Gospel: Luke 6:27-38
Jesus said to his disciples:
To you who hear I say,
love your enemies, do good to those who hate you,
bless those who curse you, pray for those who mistreat you.
To the person who strikes you on one cheek,
offer the other one as well,
and from the person who takes your cloak,
do not withhold even your tunic.
Give to everyone who asks of you,
and from the one who takes what is yours do not demand it back.
Do to others as you would have them do to you.
For if you love those who love you,
what credit is that to you?
Even sinners love those who love them.
And if you do good to those who do good to you,
what credit is that to you?
Even sinners do the same.
If you lend money to those from whom you expect repayment,
what credit is that to you?
Even sinners lend to sinners,
and get back the same amount.
But rather, love your enemies and do good to them,
and lend expecting nothing back;
then your reward will be great
and you will be children of the Most High,
for he himself is kind to the ungrateful and the wicked.
Be merciful, just as your Father is merciful.
“Stop judging and you will not be judged.
Stop condemning and you will not be condemned.
Forgive and you will be forgiven.
Give, and gifts will be given to you;
a good measure, packed together, shaken down, and overflowing,
will be poured into your lap.
For the measure with which you measure
will in return be measured out to you.”
As I reflected on today’s Gospel one person came to mind, Mohandas (Mahatma) Gandhi. He is known for practicing non-violence and liberating India from British rule through his practice of non-violence. He was a Hindu born in 1869 in Gujarat in India. He went to London to study law and was called to the bar. In 1893 he was engaged by a Muslim firm in South Africa for legal work. There were many Indians in South Africa working in the mines but unlike everybody else they had to carry a special pass. While there Gandhi developed his theory of non-violent resistance to injustice. The Indians burned their passes. After that the Indians were all fingerprinted, but through Gandhi’s efforts the South African authorities discontinued fingerprinting them.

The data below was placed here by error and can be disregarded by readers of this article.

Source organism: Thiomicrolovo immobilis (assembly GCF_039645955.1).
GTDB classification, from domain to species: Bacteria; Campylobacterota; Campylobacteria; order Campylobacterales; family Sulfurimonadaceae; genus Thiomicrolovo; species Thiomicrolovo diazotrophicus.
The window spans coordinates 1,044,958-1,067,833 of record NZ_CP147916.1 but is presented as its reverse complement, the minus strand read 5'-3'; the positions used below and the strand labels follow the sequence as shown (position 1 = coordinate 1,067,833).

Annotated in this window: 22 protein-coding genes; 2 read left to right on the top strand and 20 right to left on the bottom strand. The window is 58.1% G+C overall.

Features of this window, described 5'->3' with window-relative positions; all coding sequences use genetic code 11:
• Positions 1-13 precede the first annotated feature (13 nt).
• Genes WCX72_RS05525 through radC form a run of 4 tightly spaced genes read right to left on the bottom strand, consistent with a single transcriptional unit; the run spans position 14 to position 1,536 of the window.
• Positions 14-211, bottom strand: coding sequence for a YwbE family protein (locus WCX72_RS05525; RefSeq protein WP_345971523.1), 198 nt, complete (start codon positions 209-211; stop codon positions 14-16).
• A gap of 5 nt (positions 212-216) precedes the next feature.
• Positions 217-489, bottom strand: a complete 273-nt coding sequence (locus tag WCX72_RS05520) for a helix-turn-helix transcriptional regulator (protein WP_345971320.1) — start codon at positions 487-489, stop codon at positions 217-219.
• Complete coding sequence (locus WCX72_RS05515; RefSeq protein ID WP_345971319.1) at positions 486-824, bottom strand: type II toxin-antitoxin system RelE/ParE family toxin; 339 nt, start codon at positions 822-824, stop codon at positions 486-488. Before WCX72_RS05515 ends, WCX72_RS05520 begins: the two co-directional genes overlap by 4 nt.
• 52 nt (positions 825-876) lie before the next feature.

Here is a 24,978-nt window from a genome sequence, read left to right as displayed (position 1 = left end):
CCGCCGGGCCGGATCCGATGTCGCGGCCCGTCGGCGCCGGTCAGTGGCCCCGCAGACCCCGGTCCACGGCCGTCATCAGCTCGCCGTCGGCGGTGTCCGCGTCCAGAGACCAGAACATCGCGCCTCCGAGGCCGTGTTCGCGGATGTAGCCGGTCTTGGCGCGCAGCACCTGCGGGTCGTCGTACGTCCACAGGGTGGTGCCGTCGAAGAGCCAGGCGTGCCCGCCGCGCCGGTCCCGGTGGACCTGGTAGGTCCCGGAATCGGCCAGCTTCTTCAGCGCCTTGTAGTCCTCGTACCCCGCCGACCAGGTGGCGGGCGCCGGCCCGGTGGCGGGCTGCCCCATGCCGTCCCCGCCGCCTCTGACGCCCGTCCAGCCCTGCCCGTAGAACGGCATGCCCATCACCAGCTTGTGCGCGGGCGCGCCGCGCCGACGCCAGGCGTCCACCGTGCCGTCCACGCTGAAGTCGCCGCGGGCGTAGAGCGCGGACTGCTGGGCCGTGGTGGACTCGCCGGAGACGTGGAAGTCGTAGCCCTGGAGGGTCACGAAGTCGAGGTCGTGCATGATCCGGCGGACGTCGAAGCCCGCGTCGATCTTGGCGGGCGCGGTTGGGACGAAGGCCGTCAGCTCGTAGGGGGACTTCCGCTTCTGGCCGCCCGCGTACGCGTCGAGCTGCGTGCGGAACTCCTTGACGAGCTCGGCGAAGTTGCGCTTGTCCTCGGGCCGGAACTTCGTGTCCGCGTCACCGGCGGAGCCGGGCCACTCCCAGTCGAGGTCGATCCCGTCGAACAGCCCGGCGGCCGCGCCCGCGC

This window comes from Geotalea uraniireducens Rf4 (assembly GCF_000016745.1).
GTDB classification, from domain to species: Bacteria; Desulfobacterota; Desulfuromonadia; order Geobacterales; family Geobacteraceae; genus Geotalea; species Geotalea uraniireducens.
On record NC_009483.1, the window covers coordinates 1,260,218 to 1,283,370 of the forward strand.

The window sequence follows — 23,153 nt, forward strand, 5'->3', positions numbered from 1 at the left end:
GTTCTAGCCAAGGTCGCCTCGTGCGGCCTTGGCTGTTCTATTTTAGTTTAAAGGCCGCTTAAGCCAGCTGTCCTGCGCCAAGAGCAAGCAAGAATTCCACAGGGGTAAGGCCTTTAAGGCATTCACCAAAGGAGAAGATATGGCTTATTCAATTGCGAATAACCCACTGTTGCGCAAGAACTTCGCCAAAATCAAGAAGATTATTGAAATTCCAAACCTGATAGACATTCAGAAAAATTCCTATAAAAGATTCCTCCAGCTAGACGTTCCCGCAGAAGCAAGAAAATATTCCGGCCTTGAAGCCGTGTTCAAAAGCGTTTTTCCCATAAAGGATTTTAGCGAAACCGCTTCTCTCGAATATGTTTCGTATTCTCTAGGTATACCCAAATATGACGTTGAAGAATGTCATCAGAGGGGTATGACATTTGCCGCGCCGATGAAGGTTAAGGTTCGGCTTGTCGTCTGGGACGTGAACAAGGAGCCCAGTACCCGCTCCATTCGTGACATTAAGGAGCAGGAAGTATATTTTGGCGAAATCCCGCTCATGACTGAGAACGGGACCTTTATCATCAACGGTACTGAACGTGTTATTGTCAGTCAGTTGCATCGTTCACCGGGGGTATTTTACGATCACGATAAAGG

I saw the Gandhi movie when it was released some years ago and I watched a video of it again recently. In it a white clergyman, Charlie Andrews, went for a walk one day with Gandhi in South Africa. There were three white young men on the street with stones in the hands. The clergyman suggested they turn back. Instead Gandhi, a Hindu, started quoting Jesus from today’s Gospel to the clergyman, “to the man who slaps you on one cheek present the other cheek too.” (Luke 6:29) The clergyman said this was not to be understood literally, it was metaphorical. Gandhi replied saying he “suspected that Jesus meant one must show courage and be willing to take one blow or several blows to show that you will not strike back nor turn aside. That calls on something in the enemy that makes his hatred for you decrease and his respect for you increase.” It is a scene in the film full of irony. A Hindu quotes today’s Gospel to a Christian clergyman showing the Christian clergyman how Jesus’ teaching is to be lived in daily life. It is easy to resort to violence but the most courageous thing is to respond peacefully.
In 1915 Gandhi returned to India. He was not long back in India when he began taking the lead in the struggle for independence from Britain. He never wavered in his unshakable belief that the best means of achieving results is through non-violence. Whenever the Muslims or Hindus committed acts of violence against each other or the ruling British he fasted until the violence stopped. In 1947 independence finally came but he despaired that the country was split in two, into Muslim Pakistan and Hindu India. Violence followed the independence and he fasted almost to the point of death which brought an end to the violence. During that fast, toward the end of the Gandhi movie, a Hindu came to him and said, “I am going to hell.” Gandhi asked him, “Why?” He said he had killed a Muslim boy. Gandhi replied, “I know a way out of hell. Find a child with no parents and raise it. Only make sure it is a Muslim child and raise it as a Muslim.”
Gandhi was assassinated in 1948 walking through a crowded garden on the way to evening prayers in New Delhi. A famous quotation from Gandhi is, “Non-violence is the greatest force at the disposal of mankind. It is mightier than the mightiest weapon of destruction devised by the ingenuity of man.” Non-violence is not being passive. Gandhi would never suggest that you silently put up with injustice. He said injustice must be fought but not with violence. In our Gospel today (Luke 6:27-38) you are not being asked to suffer hurt from anyone but to respect someone even if they hurt you.